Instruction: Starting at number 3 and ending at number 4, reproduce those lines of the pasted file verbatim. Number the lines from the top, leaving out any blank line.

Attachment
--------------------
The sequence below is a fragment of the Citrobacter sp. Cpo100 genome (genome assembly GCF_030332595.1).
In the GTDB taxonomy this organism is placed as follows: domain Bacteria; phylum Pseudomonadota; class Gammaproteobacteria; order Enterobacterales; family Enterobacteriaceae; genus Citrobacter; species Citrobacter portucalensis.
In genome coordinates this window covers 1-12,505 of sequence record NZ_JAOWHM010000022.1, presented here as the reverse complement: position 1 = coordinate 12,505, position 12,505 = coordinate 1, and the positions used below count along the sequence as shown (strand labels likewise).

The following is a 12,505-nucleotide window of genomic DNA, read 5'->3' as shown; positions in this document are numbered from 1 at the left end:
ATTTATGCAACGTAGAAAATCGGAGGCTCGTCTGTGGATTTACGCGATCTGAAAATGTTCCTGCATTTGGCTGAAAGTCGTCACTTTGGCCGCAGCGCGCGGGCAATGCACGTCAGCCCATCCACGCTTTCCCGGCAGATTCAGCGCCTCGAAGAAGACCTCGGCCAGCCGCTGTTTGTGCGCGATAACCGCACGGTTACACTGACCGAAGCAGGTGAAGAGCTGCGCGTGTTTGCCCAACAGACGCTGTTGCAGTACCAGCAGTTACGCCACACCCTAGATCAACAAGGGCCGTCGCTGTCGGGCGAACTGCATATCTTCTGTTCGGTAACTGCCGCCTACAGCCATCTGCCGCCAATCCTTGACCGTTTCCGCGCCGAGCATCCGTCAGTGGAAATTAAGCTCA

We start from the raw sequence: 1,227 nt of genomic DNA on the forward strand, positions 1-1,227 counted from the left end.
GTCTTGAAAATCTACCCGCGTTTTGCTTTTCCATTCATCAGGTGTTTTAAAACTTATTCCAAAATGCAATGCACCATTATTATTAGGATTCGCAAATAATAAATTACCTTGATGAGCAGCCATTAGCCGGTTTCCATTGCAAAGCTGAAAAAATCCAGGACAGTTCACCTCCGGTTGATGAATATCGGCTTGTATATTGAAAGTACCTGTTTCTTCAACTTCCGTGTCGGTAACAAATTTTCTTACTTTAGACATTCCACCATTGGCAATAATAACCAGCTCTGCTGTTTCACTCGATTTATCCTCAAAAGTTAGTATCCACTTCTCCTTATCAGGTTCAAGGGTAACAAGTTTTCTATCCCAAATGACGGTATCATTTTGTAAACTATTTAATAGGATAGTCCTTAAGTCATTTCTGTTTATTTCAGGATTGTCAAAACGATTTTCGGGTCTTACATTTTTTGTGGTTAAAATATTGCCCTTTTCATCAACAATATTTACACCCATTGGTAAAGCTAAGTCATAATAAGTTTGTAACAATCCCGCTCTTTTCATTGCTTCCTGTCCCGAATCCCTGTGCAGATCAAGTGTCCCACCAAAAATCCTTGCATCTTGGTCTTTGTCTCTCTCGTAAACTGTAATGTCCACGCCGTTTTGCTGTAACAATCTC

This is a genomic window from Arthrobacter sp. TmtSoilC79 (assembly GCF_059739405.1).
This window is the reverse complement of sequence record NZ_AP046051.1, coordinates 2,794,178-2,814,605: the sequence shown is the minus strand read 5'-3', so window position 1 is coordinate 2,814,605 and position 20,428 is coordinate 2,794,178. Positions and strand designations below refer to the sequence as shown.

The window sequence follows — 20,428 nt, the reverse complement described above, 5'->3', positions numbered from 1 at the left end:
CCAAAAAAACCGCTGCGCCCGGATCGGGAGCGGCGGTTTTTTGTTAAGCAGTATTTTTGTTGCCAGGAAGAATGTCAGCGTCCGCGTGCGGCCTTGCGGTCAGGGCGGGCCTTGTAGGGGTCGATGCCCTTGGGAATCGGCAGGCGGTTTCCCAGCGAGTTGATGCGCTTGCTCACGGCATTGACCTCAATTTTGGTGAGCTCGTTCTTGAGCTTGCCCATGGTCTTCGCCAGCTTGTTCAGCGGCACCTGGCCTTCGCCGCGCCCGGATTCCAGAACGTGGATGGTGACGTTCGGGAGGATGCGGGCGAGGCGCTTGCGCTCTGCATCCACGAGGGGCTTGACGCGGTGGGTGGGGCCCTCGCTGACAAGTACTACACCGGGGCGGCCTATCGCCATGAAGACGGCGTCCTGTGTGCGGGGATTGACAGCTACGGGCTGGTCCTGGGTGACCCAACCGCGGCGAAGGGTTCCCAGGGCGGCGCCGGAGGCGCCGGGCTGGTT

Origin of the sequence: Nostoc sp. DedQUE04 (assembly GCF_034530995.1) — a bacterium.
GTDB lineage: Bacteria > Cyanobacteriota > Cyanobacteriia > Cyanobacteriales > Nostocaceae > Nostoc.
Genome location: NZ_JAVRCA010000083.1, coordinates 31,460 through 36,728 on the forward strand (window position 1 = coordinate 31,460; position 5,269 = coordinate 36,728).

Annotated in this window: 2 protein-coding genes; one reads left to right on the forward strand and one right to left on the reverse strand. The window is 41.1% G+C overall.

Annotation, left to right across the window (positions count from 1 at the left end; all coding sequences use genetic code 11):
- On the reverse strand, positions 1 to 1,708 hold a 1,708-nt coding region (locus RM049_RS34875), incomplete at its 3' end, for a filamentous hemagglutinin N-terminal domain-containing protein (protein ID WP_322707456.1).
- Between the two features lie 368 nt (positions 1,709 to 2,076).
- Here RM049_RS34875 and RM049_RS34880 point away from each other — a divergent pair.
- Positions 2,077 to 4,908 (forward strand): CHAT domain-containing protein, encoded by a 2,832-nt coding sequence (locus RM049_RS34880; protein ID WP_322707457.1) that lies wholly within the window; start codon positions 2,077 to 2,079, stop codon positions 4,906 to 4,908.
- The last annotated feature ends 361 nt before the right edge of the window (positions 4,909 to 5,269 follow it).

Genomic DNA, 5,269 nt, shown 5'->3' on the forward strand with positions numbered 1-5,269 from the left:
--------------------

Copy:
In genome coordinates this window covers 1-12,505 of sequence record NZ_JAOWHM010000022.1, presented here as the reverse complement: position 1 = coordinate 12,505, position 12,505 = coordinate 1, and the positions used below count along the sequence as shown (strand labels likewise).

The following is a 12,505-nucleotide window of genomic DNA, read 5'->3' as shown; positions in this document are numbered from 1 at the left end: